Environmental Engineering 1 MCQ

20 Questions MCQ Test Mock test series of SSC JE Civil Engineering | Environmental Engineering 1 MCQ

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Which of the following process take place during biochemical treatment of sewage effluents?


Biological treatment of sewage treatment is basically an oxidation and reduction process both, it depends whether the treatment is aerobic or anaerobic.

In aerobic process: Nitrogenous organic matter is converted into NHby oxidation process.

In anaerobic Process: Nitrogenous organic matter is converted into acids, alcohols gases by reduction process.


The acceptable limit of potable water used in India for dissolved solids content (mg/1) is:


The Bureau of Indian Standards (BIS) fixes the upper limit of TDS in drinking water at 500 ppm. A RO water filter should provide you with an output water content of TDS around 50 ppm. A TDS level of 35 - 175 ppm is recommended for long term direct consumption.


The specific gravity of municipal sewage is:


Generally, the specific gravity of municipal sewage lies between 1.2 to 1.4 which is slightly greater than 


Traps are used in household drainage systems to:


A trap is a device which has a shape that uses a bending path to capture water to prevent sewer gases from entering buildings, while allowing waste to pass through. Trap Should be made of non-adsorbent material. Depending upon the shape, Traps are classified as:

1. P - Type

2. Q - Type

3. S - Type

In kitchen and Bathrooms, a gully trap is provided at the junction of roof drain and other drain.


Consider the following valves in a water distribution system.

A. Check valve

B. Pressure-reducing valve

C. Air relief valve

D. Scour valve

E. Sluice valve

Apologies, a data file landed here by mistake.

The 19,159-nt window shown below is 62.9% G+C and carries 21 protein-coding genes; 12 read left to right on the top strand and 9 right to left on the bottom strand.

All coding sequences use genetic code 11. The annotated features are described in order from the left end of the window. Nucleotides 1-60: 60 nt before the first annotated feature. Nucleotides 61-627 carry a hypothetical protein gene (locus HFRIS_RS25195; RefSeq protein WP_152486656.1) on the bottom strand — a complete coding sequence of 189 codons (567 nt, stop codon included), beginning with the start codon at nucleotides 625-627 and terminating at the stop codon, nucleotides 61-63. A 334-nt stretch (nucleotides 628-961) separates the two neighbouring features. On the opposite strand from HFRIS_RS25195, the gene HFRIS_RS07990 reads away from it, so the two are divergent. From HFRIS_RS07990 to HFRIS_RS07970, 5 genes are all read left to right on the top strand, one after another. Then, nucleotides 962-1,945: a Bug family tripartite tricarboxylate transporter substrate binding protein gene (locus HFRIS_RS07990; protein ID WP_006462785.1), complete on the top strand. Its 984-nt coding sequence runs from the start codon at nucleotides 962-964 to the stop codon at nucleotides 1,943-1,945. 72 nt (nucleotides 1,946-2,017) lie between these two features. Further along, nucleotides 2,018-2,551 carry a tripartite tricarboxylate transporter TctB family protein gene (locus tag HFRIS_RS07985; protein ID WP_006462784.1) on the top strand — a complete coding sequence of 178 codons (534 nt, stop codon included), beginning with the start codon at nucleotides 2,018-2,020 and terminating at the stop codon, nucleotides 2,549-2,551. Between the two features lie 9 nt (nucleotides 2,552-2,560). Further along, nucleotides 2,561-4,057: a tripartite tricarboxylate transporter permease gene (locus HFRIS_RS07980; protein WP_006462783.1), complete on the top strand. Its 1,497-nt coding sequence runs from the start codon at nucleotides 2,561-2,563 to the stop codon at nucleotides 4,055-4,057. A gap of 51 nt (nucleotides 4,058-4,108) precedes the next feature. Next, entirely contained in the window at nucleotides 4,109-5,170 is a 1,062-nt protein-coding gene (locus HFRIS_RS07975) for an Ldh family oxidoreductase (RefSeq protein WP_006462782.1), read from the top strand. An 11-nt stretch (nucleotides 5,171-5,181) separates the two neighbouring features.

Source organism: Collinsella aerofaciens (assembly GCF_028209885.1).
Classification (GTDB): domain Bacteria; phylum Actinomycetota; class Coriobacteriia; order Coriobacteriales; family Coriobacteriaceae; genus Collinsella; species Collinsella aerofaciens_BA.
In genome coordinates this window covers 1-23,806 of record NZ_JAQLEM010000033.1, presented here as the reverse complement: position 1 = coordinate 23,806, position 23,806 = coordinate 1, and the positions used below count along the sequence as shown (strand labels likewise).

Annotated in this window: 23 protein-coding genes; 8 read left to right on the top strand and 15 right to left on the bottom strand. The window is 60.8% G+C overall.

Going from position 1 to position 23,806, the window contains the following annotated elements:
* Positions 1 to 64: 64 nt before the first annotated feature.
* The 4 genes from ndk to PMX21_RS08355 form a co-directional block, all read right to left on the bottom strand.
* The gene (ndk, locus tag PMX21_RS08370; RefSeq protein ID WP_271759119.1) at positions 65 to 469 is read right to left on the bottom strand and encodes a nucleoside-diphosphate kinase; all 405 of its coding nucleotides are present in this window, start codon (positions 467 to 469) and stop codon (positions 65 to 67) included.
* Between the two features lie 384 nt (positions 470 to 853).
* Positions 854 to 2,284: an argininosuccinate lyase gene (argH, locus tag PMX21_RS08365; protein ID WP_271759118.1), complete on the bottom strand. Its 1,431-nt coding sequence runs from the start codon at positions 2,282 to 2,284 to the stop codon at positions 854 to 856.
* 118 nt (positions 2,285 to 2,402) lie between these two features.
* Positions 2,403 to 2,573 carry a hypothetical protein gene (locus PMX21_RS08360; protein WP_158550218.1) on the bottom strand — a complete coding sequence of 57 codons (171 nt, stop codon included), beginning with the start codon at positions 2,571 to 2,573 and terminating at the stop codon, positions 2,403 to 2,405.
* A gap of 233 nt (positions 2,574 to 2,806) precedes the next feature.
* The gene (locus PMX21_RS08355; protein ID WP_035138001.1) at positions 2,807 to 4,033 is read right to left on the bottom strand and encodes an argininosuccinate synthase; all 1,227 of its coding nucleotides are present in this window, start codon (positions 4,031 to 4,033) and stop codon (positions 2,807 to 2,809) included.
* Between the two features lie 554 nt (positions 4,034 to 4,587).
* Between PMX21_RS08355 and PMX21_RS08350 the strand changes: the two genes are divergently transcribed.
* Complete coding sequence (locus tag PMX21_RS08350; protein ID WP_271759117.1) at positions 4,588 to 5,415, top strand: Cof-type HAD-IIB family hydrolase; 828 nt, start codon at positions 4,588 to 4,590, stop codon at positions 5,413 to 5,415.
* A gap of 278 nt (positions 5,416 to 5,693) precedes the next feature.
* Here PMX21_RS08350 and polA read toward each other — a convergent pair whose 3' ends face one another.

Which of these works automatically?


Check Valve: These valves are used to check the flow of water in reverse direction. These are generally provided on the delivery side of the pump. These valves work automatically.

Pressure reducing valve:  In hydraulics, a pressure reducing valve serves the same purpose as a "pressure regulator" valve in a compressed air system. It is one of a variety of pressure control valves available for hydraulic circuits. It is always used in a branch circuit and never in the full pump flow line.

Air Relief Valve: it is a type of safety valve used to control or limit the pressure in a system, pressure might otherwise build up and create a process upset, instrument or equipment failure, or fire. The pressure is relieved by allowing the pressurised fluid to flow from an auxiliary passage out of the system.

Scour valve: This valve is used to drain the water out of the pipe system.

Sluice valve: These valves are used to regulate the flow of water in the pipe system by dividing into number of sections.


For a colony of 10,000 persons having sewage flow rate of 200 L/capita/day, BOD of applied sewage of 300 mg/L and organic loading of 300 kg/day/hectare, the area of an oxidation pond required for treating the sewage of the colony is:


Design discharge of pond is (Qo) = (10000 × 200)

Qo = 2 × 106 liters/day

Organic loading rate = 300 kg/day/hectare

Applied Bod (So) = 300 mg/liter = 300 × 10-6

Area of oxidation pond required = 


Corrosion of concrete sewers is caused by:


Corrosion in concrete sewers is mainly caused by Hydrogen sulphide gas which is formed due to Anaerobic decomposition of sewage. During Anaerobic Decomposition of sewage Acids, Alcohols and gases are formed and Hydrogen sulphide is one of the formed gases.


The “Jackson turbidimeter” measures the turbidity based on the following principle:


It is the laboratory method in which water sample is immersed in metallic container having glass bottom placed over the ignited frame and the height of water in the container at which image of flame ceases to be seen is noted to give the turbidity of water sample in standard units (STU). The principle utilised in this method is adsorption principle in which longer is the length of the path travelled by light, smaller is the turbidity and vice versa.


Which of the following sewage treatment method has inherent problems of odour, ponding and fly nuisance?


Operational Troubles in Standard rate Trickling Filter are:

1. Fly nuisance: Due to the presence of insects over the filter media, the entire media is flooded with flies which makes the operation of filter difficult. Moreover, theses flies moves along with waste water in the filter medium leading to choking of filter, thereby affects the working of trickling filter.

2. Ponding Problem: Due to growth of algae and fungi in the voids of the filter media that leads to ponding of the waste water over the filter media.